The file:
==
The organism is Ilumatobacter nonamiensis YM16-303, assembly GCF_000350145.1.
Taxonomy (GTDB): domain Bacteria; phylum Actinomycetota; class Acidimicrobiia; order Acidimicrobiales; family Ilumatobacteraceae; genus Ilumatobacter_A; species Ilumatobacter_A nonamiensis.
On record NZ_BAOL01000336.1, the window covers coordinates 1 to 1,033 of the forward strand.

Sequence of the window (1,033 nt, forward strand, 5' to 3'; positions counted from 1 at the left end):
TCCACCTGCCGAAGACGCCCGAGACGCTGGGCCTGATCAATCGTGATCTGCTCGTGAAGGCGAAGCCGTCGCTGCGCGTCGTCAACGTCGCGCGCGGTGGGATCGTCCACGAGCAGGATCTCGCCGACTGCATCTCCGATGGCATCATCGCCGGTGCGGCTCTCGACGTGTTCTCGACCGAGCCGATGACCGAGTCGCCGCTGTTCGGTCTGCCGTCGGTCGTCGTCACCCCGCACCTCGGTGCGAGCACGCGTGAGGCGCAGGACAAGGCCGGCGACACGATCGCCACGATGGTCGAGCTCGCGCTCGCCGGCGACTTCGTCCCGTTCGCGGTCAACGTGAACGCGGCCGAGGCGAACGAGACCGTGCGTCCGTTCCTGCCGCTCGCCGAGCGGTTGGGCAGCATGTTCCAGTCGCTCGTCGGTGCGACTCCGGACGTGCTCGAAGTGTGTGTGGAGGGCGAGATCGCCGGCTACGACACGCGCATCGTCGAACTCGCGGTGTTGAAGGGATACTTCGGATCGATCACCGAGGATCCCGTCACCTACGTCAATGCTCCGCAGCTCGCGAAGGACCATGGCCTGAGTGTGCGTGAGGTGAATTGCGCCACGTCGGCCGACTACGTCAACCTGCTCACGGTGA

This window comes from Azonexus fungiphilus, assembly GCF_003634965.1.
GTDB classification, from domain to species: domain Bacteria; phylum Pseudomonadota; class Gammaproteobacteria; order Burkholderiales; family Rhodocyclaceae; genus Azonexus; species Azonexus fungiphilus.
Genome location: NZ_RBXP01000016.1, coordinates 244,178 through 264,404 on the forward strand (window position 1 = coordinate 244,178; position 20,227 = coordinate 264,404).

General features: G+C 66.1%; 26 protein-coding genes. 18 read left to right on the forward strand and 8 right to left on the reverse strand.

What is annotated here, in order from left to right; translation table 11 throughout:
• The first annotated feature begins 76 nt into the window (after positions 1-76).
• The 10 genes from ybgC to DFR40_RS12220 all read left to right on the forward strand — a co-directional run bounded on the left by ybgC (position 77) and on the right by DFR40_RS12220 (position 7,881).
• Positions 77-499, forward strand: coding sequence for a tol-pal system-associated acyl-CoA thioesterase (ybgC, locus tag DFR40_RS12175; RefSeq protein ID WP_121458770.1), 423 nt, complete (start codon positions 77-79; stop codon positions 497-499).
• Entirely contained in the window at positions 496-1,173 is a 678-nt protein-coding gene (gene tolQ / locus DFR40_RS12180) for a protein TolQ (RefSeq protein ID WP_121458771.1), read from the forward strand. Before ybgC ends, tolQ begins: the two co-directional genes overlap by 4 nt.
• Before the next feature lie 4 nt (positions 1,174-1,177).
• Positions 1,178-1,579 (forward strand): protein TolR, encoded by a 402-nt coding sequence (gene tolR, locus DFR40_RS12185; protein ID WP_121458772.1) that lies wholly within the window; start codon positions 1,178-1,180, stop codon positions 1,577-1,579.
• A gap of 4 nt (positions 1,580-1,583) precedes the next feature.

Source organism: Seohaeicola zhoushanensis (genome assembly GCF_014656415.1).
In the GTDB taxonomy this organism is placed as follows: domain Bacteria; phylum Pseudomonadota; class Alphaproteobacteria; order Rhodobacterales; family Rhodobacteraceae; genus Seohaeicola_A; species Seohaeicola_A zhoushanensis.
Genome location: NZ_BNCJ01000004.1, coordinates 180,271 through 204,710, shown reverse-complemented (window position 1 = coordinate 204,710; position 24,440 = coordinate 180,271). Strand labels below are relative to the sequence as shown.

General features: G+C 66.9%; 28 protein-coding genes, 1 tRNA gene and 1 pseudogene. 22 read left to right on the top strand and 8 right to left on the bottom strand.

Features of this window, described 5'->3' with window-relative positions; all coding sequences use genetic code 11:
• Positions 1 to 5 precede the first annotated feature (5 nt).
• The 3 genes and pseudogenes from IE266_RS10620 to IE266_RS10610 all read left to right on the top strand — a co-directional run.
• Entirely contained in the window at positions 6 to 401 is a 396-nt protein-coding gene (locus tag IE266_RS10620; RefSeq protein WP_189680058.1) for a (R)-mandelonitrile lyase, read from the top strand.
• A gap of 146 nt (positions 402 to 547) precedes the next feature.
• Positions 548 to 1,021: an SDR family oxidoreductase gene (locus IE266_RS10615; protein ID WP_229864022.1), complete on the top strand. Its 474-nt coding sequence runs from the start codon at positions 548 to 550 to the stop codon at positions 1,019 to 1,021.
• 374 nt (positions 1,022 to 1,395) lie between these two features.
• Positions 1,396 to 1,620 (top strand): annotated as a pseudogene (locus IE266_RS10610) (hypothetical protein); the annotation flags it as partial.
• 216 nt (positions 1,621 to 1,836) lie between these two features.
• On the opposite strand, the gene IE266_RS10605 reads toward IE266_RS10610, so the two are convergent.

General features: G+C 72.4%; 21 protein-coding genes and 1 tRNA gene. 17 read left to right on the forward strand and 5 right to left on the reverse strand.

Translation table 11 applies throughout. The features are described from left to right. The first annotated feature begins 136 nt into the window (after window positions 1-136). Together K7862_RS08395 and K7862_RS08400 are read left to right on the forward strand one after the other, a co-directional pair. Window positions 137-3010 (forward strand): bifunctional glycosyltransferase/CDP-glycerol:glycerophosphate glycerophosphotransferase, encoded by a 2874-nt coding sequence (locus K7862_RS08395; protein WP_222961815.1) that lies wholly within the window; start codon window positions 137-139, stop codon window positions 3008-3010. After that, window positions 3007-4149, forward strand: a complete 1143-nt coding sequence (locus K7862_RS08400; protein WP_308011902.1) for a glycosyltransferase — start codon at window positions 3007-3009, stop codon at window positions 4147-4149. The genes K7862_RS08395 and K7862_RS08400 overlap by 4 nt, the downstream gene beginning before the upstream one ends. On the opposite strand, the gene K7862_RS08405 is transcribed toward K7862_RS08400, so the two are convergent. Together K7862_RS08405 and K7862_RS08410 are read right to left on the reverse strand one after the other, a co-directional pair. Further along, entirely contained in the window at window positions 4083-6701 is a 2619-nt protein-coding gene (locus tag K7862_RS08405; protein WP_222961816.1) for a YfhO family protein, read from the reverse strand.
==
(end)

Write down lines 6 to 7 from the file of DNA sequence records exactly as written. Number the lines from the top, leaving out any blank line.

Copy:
This window comes from Azonexus fungiphilus, assembly GCF_003634965.1.
GTDB classification, from domain to species: domain Bacteria; phylum Pseudomonadota; class Gammaproteobacteria; order Burkholderiales; family Rhodocyclaceae; genus Azonexus; species Azonexus fungiphilus.